operating systems

Ever since Microsoft first announced to the world their intentions to “re-imagine” Windows it has been a rather wild ride. Their new touch screen user interface, WinRT wasn't just radical for its looks, it ushered in a totally new apps eco system while simultaneously sending the Start Menu to the technology grave yard.

The changes to the OS ran deep and Microsoft had been busy readying Windows 8/RT to run on the highly power efficient ARM processors. Their plans for that became clearer when they shocked the technology world by announcing their own tablet computer, the Surface. With the changes to Windows came a new declaration that Microsoft re-position themselves as a Devices and Services company. They have built their eco system and the next logical step has been to control the hardware that uses it. The culmination of their efforts in re-imagining Windows and becoming a devices and services company can we seen best in one single product, their Surface tablet running Windows RT.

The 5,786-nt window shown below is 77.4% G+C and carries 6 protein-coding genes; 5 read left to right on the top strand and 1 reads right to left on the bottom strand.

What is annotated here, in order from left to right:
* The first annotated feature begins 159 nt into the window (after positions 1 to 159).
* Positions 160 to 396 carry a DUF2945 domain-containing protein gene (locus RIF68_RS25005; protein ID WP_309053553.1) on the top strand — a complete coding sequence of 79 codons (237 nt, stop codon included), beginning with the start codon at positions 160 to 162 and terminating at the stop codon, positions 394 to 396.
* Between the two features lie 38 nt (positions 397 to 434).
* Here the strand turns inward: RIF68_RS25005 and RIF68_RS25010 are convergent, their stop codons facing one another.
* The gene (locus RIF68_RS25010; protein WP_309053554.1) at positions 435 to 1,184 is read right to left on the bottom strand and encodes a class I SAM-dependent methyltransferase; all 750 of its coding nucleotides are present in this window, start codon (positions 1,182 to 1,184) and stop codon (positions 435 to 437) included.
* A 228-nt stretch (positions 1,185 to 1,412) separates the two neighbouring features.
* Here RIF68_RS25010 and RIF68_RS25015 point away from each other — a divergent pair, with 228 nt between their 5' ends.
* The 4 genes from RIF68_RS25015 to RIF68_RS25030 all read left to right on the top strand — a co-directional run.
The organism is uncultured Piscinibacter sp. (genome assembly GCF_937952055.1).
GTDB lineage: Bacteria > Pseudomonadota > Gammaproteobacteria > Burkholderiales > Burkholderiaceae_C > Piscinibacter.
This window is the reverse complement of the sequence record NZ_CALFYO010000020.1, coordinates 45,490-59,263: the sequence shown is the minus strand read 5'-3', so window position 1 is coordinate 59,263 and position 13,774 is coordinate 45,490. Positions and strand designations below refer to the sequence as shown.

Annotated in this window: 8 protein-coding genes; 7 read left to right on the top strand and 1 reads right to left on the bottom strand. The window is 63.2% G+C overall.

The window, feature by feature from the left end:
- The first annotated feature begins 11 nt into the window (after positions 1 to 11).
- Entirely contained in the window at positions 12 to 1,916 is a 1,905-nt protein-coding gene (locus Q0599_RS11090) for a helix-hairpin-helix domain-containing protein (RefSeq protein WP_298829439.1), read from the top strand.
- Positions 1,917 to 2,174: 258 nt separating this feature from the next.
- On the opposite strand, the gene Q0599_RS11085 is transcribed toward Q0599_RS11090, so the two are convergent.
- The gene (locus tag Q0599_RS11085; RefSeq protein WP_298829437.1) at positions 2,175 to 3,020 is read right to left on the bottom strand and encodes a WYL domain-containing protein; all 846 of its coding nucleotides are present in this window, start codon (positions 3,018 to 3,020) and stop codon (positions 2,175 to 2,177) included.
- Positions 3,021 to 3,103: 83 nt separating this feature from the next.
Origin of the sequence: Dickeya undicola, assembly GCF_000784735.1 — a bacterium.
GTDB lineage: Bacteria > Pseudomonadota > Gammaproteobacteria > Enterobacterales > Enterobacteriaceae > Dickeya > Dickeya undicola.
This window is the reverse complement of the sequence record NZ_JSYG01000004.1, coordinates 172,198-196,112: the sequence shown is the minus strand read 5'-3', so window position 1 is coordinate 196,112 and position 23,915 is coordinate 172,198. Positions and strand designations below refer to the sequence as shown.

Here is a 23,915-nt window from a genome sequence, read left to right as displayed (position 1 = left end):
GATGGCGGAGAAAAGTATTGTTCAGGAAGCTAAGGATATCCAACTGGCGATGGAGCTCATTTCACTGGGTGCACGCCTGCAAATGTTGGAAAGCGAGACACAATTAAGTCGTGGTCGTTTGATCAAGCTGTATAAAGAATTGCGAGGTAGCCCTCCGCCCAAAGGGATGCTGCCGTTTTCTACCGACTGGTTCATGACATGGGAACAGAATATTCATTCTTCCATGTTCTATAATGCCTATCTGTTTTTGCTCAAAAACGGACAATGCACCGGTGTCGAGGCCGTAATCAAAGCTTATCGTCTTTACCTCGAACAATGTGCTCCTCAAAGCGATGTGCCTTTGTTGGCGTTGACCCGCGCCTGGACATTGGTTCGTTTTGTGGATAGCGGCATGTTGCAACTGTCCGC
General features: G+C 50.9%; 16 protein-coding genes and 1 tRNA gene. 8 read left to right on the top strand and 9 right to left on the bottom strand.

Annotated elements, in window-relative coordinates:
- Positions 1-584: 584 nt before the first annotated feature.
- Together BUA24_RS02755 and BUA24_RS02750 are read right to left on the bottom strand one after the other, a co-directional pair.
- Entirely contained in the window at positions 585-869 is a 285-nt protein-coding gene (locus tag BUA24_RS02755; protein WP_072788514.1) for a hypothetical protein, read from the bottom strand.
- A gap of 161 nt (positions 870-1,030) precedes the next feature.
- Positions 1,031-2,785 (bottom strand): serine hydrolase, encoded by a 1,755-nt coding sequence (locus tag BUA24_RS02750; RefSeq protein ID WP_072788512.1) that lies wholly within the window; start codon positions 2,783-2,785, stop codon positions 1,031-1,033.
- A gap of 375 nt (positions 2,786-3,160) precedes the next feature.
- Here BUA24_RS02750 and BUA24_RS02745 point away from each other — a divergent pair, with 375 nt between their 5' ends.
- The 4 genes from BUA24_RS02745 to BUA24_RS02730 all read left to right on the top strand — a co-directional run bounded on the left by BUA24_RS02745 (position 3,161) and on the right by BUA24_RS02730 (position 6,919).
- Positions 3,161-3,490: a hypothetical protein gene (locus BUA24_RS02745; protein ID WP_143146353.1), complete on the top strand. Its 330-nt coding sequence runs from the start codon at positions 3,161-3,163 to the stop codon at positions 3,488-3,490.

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Mega-retailer Best Buy has invested some serious time into training employees at their brick and mortar stores about Microsoft's latest operating system, Windows 8. Speaking to Forbes, Best Buy's merchant vice president for computing, Jason Bonfig, said that they have dedicated over 50,000 hours to making sure certain blue-shirts, Geek Squad consultants and "Microsoft Advisors" all have a working knowledge of Windows 8, so they can help customers feel comfortable with what is surely a change in what they are used to seeing on a Windows computer.

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It wasn't enough for Nokia to just deny rumors that Microsoft would buy them, they had to go out and buy a company of their own.  Ferd Capital confirms that they have sold Smarterphone, a Norwegian company that makes a mobile operating system of the same name, to Nokia.  Smarterphone is designed for "feature phones," those devices that are more basic than smartphones, but want to appear to be more feature-rich than your run-of-the-mill flip phone. 

This is a rather unexpected turn of events, one which leaves many of us scratching our heads.  Since Nokia decided to adopt Windows Phone as their operating system of choice back in February, their former OS, Symbian was relegated to emerging markets and lower-end devices.  So why would Nokia need a lower-lower-end operating system?  Have they landed some sort of patents in deal?  Will having Smarterphone somehow help them bring WP7 into previously untapped markets? 

Your guess is as good as ours. 

Source: Ferd Capital; Via: CNET

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